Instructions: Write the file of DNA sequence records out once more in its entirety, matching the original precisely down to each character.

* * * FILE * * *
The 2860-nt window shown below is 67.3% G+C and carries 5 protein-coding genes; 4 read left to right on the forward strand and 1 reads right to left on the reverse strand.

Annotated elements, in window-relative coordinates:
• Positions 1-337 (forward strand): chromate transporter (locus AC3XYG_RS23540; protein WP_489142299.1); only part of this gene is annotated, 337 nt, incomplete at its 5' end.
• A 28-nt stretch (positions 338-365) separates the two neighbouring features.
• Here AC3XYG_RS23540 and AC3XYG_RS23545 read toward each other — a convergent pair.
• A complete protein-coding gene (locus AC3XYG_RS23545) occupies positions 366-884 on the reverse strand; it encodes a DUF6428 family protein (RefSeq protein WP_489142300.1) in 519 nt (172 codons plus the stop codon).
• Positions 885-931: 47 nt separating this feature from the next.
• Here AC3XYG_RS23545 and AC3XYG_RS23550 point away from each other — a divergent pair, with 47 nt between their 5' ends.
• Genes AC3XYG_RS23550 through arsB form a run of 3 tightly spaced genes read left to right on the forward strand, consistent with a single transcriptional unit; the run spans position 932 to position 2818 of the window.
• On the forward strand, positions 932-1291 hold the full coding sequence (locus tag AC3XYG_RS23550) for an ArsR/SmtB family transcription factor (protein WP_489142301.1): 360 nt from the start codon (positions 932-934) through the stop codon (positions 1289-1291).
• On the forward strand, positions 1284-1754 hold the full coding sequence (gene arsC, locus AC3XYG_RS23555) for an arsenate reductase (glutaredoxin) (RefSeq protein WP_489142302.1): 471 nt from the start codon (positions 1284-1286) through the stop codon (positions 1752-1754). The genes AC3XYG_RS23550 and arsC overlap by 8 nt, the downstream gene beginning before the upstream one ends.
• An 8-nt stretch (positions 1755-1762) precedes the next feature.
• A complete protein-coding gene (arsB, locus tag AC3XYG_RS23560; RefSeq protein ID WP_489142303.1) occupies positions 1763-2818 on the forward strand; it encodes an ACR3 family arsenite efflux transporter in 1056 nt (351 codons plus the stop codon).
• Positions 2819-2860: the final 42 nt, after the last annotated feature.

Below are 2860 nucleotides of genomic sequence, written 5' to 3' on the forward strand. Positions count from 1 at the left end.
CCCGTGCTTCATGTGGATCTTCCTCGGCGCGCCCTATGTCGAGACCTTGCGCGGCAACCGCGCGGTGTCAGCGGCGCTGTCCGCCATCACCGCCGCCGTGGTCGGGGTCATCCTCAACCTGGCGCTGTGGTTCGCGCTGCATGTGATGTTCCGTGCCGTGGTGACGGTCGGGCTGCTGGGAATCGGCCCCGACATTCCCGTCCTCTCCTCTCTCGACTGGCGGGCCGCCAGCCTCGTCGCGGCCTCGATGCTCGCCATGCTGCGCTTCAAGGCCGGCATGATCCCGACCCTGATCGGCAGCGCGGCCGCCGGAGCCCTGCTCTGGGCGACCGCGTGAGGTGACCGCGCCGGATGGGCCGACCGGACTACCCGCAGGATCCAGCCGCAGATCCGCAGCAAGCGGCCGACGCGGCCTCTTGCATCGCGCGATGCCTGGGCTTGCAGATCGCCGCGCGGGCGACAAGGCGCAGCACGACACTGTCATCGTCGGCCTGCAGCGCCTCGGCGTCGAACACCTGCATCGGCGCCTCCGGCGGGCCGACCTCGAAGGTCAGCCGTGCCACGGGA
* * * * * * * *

The 2860-nt window shown below is 67.3% G+C and carries 5 protein-coding genes; 4 read left to right on the forward strand and 1 reads right to left on the reverse strand.

Annotated elements, in window-relative coordinates:
• Positions 1-337 (forward strand): chromate transporter (locus AC3XYG_RS23540; protein WP_489142299.1); only part of this gene is annotated, 337 nt, incomplete at its 5' end.
• A 28-nt stretch (positions 338-365) separates the two neighbouring features.
• Here AC3XYG_RS23540 and AC3XYG_RS23545 read toward each other — a convergent pair.
• A complete protein-coding gene (locus AC3XYG_RS23545) occupies positions 366-884 on the reverse strand; it encodes a DUF6428 family protein (RefSeq protein WP_489142300.1) in 519 nt (172 codons plus the stop codon).
• Positions 885-931: 47 nt separating this feature from the next.
• Here AC3XYG_RS23545 and AC3XYG_RS23550 point away from each other — a divergent pair, with 47 nt between their 5' ends.
• Genes AC3XYG_RS23550 through arsB form a run of 3 tightly spaced genes read left to right on the forward strand, consistent with a single transcriptional unit; the run spans position 932 to position 2818 of the window.
• On the forward strand, positions 932-1291 hold the full coding sequence (locus tag AC3XYG_RS23550) for an ArsR/SmtB family transcription factor (protein WP_489142301.1): 360 nt from the start codon (positions 932-934) through the stop codon (positions 1289-1291).
• On the forward strand, positions 1284-1754 hold the full coding sequence (gene arsC, locus AC3XYG_RS23555) for an arsenate reductase (glutaredoxin) (RefSeq protein WP_489142302.1): 471 nt from the start codon (positions 1284-1286) through the stop codon (positions 1752-1754). The genes AC3XYG_RS23550 and arsC overlap by 8 nt, the downstream gene beginning before the upstream one ends.
• An 8-nt stretch (positions 1755-1762) precedes the next feature.
• A complete protein-coding gene (arsB, locus tag AC3XYG_RS23560; RefSeq protein ID WP_489142303.1) occupies positions 1763-2818 on the forward strand; it encodes an ACR3 family arsenite efflux transporter in 1056 nt (351 codons plus the stop codon).
• Positions 2819-2860: the final 42 nt, after the last annotated feature.

Below are 2860 nucleotides of genomic sequence, written 5' to 3' on the forward strand. Positions count from 1 at the left end.
CCCGTGCTTCATGTGGATCTTCCTCGGCGCGCCCTATGTCGAGACCTTGCGCGGCAACCGCGCGGTGTCAGCGGCGCTGTCCGCCATCACCGCCGCCGTGGTCGGGGTCATCCTCAACCTGGCGCTGTGGTTCGCGCTGCATGTGATGTTCCGTGCCGTGGTGACGGTCGGGCTGCTGGGAATCGGCCCCGACATTCCCGTCCTCTCCTCTCTCGACTGGCGGGCCGCCAGCCTCGTCGCGGCCTCGATGCTCGCCATGCTGCGCTTCAAGGCCGGCATGATCCCGACCCTGATCGGCAGCGCGGCCGCCGGAGCCCTGCTCTGGGCGACCGCGTGAGGTGACCGCGCCGGATGGGCCGACCGGACTACCCGCAGGATCCAGCCGCAGATCCGCAGCAAGCGGCCGACGCGGCCTCTTGCATCGCGCGATGCCTGGGCTTGCAGATCGCCGCGCGGGCGACAAGGCGCAGCACGACACTGTCATCGTCGGCCTGCAGCGCCTCGGCGTCGAACACCTGCATCGGCGCCTCCGGCGGGCCGACCTCGAAGGTCAGCCGTGCCACGGGA